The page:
And there we have it. Maybe I just shouldn’t post this. But it’s taken me a long time to finish… but it’s so embarrassing! *hides* Also, if you’re wondering why Gullstruck Island/The Lost Conspiracy by Frances Hardinge isn’t in there… it’s well because I haven’t finished it. In fact, I haven’t even carried on reading it. I just left it there on my desk, until it had to be returned, and I returned it to the library. A couple of days later though, I got it out again… and it’s well sitting there again waiting for me to read it. I’ll make sure I do that, I mean I’m sure I’ll love it once I start, but it’s just this start…

I also started reading The Great Gatsby by F. Scott Fitzgerald, and I guess I’ll just read a bit of that every so often, eheh. And also I’m about halfway through The Graveyard Book, by Neil Gaiman, both which I started on the last day of February. πŸ˜€ And guess what? I found The Graveyard Book in the YA section under Horror, instead of in Adult Fiction which it had been when I searched it up on the library site. I think now it’s finally in a more appropriate category! Hehe.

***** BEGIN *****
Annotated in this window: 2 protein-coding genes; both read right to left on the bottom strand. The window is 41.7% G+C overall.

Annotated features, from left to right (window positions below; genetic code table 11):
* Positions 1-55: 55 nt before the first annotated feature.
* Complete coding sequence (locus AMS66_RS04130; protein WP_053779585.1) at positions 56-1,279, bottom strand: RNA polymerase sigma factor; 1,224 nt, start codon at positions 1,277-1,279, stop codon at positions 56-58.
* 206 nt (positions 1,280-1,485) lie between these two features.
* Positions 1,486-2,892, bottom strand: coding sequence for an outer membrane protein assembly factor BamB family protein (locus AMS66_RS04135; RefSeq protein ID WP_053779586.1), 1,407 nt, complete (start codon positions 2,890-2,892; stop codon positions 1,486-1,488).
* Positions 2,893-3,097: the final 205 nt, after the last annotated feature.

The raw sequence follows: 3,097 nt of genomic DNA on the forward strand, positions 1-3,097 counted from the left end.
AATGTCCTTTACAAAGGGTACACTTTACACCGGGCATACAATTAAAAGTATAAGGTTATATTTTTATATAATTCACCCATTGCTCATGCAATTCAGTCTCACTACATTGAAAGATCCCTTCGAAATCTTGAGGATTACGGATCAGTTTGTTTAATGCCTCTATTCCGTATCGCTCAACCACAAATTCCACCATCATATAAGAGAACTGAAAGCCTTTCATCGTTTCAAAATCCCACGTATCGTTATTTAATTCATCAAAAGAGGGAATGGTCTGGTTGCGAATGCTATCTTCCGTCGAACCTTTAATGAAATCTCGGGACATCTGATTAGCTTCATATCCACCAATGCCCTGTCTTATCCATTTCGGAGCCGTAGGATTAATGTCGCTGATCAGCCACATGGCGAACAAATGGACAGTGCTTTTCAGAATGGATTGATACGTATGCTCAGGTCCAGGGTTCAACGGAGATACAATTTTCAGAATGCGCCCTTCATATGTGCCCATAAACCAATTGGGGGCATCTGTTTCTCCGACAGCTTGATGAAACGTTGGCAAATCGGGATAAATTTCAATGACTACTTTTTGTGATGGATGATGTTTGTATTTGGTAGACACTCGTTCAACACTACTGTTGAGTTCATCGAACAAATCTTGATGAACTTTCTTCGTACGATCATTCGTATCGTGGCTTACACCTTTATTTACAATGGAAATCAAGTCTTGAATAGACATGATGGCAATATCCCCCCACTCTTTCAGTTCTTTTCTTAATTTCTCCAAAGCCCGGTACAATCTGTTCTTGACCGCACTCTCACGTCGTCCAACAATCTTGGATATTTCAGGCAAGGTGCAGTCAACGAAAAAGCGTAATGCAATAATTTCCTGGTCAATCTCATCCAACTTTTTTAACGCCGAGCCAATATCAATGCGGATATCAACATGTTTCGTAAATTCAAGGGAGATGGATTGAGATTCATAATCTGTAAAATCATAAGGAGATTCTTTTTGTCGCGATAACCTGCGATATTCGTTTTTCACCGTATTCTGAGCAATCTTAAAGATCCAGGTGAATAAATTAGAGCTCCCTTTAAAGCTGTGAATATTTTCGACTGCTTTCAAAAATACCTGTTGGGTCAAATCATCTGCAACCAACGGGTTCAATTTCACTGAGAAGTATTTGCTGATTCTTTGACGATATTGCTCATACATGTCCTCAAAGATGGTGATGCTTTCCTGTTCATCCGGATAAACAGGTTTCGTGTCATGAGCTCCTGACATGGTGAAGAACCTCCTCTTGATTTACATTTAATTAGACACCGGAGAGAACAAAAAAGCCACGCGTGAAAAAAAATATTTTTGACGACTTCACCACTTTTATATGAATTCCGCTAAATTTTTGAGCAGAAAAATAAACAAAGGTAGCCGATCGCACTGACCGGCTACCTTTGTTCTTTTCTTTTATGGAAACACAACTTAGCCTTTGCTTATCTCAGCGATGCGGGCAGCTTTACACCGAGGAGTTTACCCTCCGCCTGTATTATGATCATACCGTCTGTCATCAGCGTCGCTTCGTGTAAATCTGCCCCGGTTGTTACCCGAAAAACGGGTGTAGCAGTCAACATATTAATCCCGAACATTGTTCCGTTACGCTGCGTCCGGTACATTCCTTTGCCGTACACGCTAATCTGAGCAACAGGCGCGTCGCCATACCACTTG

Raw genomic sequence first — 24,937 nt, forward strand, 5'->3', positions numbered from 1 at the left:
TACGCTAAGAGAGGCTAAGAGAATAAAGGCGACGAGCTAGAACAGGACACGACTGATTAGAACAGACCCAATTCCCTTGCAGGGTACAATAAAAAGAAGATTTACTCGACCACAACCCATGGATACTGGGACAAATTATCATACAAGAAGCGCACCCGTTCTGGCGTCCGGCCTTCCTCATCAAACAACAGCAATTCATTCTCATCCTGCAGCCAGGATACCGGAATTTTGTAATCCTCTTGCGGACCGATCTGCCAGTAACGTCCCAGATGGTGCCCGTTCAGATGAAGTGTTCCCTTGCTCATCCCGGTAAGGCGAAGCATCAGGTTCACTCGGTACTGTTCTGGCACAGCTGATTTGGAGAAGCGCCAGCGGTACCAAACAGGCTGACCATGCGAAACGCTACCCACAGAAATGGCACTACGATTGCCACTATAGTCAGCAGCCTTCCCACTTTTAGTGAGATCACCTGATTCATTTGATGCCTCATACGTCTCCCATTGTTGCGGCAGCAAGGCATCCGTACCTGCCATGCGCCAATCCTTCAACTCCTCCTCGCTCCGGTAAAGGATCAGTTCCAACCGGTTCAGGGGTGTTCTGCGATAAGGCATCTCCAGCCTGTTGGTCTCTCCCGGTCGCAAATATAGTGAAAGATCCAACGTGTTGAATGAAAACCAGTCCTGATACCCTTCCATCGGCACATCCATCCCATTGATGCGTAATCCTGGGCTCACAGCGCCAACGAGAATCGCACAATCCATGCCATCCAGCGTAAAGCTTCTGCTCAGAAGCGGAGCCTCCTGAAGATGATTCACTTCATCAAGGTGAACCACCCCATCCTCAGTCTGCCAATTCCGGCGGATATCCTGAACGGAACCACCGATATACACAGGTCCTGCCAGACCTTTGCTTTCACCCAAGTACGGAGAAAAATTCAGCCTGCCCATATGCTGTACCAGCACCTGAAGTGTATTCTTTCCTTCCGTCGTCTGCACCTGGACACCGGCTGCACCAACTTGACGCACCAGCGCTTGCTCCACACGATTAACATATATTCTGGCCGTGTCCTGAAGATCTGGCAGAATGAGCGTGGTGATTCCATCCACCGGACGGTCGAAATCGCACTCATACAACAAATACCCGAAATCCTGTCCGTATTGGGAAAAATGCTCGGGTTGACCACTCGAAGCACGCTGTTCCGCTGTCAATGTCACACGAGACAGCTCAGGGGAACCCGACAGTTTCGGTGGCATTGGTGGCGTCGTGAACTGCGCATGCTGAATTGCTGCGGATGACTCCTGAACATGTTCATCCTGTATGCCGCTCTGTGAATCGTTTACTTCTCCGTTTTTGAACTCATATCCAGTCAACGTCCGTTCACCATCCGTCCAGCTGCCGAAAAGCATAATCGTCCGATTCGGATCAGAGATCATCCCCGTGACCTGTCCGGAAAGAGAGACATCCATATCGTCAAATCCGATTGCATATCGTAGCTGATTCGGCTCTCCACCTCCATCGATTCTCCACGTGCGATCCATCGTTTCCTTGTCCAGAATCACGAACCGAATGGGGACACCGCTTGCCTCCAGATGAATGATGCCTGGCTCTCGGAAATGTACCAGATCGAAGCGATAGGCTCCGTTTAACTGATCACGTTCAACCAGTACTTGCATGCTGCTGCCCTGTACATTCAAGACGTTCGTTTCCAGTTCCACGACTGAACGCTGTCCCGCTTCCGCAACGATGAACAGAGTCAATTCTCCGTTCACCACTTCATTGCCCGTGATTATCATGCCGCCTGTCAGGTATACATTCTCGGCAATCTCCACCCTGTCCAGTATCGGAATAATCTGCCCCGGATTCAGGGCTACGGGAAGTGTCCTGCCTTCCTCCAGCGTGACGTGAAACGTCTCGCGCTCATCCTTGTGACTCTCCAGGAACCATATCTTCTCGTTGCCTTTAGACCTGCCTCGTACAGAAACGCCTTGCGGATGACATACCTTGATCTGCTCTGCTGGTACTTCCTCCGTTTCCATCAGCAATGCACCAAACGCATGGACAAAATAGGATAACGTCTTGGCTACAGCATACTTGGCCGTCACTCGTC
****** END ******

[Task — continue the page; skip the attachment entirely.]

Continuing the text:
And that draws an end to my horribly embarrassing February Reading Summary.All book covers are the versions I have (mostly), and the images are copyright to the authors/illustrators/publishers.

https://i1.wp.com/www.louissachar.com/images/The%20Cardturner%20Big.jpghttps://i1.wp.com/d202m5krfqbpi5.cloudfront.net/books/1346192887l/10623834.jpghttps://i2.wp.com/olmclibrary.global2.vic.edu.au/files/2013/10/divergent-book-3-allegiant-uk-cover-1jt5kf0.jpghttps://i1.wp.com/media.npr.org/assets/bakertaylor/covers/t/the-fault-in-our-stars/9780525478812_custom-7eb6cc16a8a3f2266865895e1718ac9e9d6232e0-s6-c30.jpghttps://i0.wp.com/img1.imagesbn.com/p/9780448451916_p0_v1_s260x420.JPGhttps://i1.wp.com/www.familytimes.co.nz/wp-content/uploads/2011/03/Loblolly-Boy.jpghttps://dynamicramblings.files.wordpress.com/2014/03/56b55-loblolly2bboy.jpghttps://i2.wp.com/www.panmacmillan.com.au/cover1/9780330360784.jpghttps://i0.wp.com/andygriffiths.com.au/books/images/juststupid_large.jpghttps://i0.wp.com/andygriffiths.com.au/books/images/justshocking_large.jpghttps://i2.wp.com/img2.imagesbn.com/p/9781419711879_p0_v1_s260x420.JPGhttps://dynamicramblings.files.wordpress.com/2014/03/59623-edward-tulane.jpghttps://i1.wp.com/upload.wikimedia.org/wikipedia/en/e/e5/The_Tale_of_Despereaux.jpghttps://i1.wp.com/img1.imagesbn.com/p/9780448495590_p0_v1_s260x420.JPG